Both congresses were ground-breaking events, because they represented the largely misunderstood matriarchal societies – that have been shaped primarily by women – to a wider public. Matriarchal societies have a non-violent social structure. They are based on gender equality; their political decisions are made by consensus; insightful and well thought-through principles and social guidelines ensure a peaceful life for all. Before the inauguration of modern Matriarchal Studies 30 years ago, matriarchies had not been impartially investigated by Western social sciences.

 

Matriarchal societies have a long and fascinating history, and despite the destructive disrespect they have been subject to, they continue to exist on various continents.

 

The First Congress in 2003 brought together for the first time scholars from across the world who have up to now been working on this issue in relative isolation. They came from Europe, China, the USA. Thus, a wide-ranging, alternative scientific community came into its own.

 

The Second World Congress went even beyond what had been achieved by the 2003 Congress; this time it brought together indigenous researchers, mostly women, from many of the world’s still existing matriarchal societies. They came from different continents: from North, Central and South America; from North, West and South Africa; from Asia, including China, Sumatra and India. This made the Second World Congress a significantly intercultural event; it set an unparalleled precedent with respect to the meeting of indigenous matriarchal speakers from all over the world. They corrected the distorted perspective often held by non- indigenous peoples, and taught the audience about the non-violent social order of their communities; these are places where all living creatures – humans, animals and nature – are respected and reciprocal equality – regardless of sex and age – is practised.

WHAT MATRIARCHAL POLITICS MEANS
Dr. Heide Goettner-Abendroth (Germany)
“What is matriarchal politics?
It is based on modern Matriarchal Studies and its aim is to create an egalitarian economy and a peaceful society. How this can be achieved is clearly demonstrated by matriarchal societies whose patterns have lived over millennia. Their economics, politics, social organization, and spirituality are inseparably connected, and the purpose of all of it is to provide a good life for everybody.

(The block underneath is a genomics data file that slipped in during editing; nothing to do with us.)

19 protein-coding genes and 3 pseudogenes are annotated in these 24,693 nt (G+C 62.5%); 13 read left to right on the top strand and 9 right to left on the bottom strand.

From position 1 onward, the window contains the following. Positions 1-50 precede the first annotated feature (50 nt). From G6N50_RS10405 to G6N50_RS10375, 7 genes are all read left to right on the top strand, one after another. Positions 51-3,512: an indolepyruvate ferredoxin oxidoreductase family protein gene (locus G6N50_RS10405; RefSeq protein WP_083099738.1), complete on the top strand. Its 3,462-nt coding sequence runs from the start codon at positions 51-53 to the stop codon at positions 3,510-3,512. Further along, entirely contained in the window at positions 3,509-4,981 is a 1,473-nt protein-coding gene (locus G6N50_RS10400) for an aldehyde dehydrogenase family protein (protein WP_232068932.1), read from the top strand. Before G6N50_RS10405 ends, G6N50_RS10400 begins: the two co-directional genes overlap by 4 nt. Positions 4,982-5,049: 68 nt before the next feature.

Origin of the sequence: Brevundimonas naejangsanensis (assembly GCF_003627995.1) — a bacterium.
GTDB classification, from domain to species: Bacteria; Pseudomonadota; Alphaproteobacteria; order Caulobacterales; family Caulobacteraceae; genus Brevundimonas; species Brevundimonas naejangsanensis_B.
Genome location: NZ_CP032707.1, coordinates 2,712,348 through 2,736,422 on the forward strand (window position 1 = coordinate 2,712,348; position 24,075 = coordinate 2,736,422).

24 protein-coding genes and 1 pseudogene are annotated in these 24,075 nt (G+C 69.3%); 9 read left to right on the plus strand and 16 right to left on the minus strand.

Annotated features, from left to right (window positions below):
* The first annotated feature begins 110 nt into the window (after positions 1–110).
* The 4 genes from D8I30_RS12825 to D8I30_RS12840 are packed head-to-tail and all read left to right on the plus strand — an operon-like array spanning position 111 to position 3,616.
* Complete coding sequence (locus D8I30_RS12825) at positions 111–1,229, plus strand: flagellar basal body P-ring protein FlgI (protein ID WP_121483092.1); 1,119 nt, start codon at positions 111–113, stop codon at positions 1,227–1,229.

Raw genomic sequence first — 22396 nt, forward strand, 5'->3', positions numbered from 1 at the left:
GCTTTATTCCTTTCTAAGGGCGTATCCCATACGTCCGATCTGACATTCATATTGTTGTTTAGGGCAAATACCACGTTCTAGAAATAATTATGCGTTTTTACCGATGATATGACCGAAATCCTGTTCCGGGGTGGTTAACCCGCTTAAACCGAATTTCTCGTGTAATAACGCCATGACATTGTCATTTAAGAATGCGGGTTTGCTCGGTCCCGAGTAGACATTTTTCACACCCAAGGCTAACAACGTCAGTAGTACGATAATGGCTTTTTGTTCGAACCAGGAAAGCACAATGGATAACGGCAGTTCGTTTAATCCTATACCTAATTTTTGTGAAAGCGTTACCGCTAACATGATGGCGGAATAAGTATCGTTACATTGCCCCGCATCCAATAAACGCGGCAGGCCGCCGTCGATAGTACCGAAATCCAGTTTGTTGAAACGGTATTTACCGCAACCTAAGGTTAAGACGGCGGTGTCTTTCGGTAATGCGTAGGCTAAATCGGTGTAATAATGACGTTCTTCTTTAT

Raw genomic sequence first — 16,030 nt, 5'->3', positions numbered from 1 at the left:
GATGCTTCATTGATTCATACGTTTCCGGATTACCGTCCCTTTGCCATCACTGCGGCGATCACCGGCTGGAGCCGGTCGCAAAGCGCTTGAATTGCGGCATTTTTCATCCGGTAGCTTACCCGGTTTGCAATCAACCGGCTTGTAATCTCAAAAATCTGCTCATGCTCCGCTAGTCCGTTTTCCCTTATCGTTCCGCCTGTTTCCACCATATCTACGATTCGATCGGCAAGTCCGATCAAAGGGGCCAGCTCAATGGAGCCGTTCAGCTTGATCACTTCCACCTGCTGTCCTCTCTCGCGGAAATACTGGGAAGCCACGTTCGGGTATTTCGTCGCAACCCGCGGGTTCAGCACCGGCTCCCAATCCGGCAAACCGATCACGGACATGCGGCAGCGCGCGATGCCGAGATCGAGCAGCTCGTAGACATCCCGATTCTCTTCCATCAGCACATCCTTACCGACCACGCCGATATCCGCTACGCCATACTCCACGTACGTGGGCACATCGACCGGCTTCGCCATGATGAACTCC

Economically, the lesson of matriarchies is to develop a new subsistence economy, based on local and regional units. It is self-sufficiently and creates circles of gift giving. Women are the mainstays of these economic structures. Regionalization under the guidance of women is a way to a matriarchal economy.
On the social level, we learn from matriarchies to create and support communities that are based on affinity. They are formed on the basis of a spiritual-philosophical rapport between the members, who feel like siblings by choice. They form a symbolic matri-clan, because these clans are initiated, created and lead by women. The decisive factors are the needs of women and children who are the future of humanity. Men are intergrated as equal members. On the political level, the matriarchal consensus principle is of utmost importantce for a truly egalitarian society. It is the foundation for building new matriarchal communities. The symbolic matri-clans are the true decision makers, even if the consensus principle is broadened onto local and regional levels.
On the cultural level, the lesson of matriarchies is to leave behind all hierarchical religions with a claim to the total truth. Instead, it is necessary to regard the world as holy, to love and to protect it, because everything in the world is divine. Matriarchal spirituality includes matriarchal tolerance: nobody has to ‘believe’ anything. There is no dogma, but the participation in the continuous, manifold celebration of life and the visible world.